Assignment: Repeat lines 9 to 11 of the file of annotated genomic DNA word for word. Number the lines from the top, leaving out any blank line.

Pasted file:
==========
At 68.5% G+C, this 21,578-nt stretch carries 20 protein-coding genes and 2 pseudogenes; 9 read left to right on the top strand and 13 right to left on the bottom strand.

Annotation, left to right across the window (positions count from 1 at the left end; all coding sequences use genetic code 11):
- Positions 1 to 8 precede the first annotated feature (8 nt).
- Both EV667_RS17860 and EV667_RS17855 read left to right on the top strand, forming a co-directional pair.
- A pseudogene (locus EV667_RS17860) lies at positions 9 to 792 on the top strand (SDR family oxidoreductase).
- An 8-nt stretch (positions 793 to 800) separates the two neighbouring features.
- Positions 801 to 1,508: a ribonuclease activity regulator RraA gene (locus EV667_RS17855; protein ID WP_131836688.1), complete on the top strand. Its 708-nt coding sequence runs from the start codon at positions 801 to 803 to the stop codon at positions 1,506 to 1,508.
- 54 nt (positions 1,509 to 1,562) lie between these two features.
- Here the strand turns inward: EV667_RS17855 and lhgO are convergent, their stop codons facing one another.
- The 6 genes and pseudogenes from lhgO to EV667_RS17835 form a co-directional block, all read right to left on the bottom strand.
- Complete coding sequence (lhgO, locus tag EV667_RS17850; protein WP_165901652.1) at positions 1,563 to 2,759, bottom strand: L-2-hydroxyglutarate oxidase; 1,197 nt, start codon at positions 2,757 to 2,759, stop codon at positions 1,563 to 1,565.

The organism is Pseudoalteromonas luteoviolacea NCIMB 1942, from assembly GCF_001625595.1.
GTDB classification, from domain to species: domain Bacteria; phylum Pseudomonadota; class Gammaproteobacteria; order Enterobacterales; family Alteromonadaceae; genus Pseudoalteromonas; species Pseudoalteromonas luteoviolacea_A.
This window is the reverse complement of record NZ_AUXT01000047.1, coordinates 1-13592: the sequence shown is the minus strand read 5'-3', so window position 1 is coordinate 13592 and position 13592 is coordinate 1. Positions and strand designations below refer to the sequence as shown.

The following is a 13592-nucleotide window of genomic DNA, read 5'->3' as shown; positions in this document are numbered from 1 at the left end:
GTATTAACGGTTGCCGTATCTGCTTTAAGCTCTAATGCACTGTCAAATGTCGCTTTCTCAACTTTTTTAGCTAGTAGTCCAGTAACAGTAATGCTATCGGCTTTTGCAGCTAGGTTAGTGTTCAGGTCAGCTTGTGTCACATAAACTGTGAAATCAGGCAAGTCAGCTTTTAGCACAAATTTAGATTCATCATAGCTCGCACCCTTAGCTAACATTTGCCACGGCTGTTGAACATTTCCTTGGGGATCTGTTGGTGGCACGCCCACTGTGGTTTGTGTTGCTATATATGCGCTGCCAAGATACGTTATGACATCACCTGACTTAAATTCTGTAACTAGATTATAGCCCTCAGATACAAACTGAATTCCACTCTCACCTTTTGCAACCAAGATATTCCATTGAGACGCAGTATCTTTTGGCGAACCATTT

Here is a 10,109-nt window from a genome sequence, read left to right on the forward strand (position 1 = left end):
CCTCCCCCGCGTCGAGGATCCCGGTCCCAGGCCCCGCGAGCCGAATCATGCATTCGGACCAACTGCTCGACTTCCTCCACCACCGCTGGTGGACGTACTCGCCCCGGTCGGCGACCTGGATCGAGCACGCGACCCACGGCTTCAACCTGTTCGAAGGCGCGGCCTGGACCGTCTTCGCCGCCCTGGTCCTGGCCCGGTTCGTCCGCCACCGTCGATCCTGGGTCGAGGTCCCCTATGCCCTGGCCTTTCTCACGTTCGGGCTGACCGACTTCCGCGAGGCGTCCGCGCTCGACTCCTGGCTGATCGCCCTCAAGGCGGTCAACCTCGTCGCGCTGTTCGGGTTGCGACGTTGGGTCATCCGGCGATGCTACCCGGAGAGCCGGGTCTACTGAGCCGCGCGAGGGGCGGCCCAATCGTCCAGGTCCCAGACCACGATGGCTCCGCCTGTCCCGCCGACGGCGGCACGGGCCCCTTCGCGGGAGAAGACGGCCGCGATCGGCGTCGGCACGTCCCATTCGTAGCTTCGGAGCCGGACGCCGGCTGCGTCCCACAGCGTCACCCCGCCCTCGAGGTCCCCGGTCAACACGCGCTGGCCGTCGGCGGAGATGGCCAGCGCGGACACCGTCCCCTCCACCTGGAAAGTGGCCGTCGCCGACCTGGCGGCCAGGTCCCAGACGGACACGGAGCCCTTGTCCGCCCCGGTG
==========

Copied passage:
- Here the strand turns inward: EV667_RS17855 and lhgO are convergent, their stop codons facing one another.
- The 6 genes and pseudogenes from lhgO to EV667_RS17835 form a co-directional block, all read right to left on the bottom strand.
- Complete coding sequence (lhgO, locus tag EV667_RS17850; protein WP_165901652.1) at positions 1,563 to 2,759, bottom strand: L-2-hydroxyglutarate oxidase; 1,197 nt, start codon at positions 2,757 to 2,759, stop codon at positions 1,563 to 1,565.